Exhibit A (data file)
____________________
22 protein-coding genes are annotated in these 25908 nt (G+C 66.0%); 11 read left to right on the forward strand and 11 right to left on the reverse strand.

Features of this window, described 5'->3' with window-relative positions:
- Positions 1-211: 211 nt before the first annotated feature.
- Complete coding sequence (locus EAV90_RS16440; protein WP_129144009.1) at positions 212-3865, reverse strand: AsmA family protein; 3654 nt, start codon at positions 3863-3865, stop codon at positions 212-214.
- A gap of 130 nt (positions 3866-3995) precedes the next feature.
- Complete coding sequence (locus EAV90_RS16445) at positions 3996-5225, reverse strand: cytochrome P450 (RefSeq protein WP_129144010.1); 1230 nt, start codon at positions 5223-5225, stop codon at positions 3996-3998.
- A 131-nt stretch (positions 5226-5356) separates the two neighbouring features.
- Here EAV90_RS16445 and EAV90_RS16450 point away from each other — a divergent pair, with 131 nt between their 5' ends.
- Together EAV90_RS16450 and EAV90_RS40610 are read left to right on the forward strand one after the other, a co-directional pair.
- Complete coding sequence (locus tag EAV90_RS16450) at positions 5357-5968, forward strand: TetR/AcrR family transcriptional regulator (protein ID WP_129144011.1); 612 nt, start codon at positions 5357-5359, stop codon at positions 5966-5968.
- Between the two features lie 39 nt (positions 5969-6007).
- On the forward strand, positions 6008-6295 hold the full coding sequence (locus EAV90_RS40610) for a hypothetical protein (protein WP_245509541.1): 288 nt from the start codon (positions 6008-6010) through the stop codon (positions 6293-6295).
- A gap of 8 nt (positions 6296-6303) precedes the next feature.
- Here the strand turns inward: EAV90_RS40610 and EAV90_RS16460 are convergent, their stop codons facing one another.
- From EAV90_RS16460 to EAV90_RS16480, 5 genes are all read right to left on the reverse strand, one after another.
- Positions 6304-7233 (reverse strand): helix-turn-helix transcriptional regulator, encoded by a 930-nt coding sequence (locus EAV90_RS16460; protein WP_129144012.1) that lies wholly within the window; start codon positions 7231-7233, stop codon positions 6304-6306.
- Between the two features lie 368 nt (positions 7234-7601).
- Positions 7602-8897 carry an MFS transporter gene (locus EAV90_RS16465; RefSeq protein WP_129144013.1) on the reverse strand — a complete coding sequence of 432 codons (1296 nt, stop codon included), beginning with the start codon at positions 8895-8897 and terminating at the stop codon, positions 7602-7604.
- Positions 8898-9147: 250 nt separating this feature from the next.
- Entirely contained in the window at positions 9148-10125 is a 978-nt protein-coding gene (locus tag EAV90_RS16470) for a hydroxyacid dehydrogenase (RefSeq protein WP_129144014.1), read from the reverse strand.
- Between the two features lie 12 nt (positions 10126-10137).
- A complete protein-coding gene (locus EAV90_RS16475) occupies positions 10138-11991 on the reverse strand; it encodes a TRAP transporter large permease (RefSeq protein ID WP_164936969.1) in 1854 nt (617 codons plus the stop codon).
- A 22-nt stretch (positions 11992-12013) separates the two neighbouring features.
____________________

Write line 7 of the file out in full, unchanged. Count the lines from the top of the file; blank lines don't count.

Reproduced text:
- A 131-nt stretch (positions 5226-5356) separates the two neighbouring features.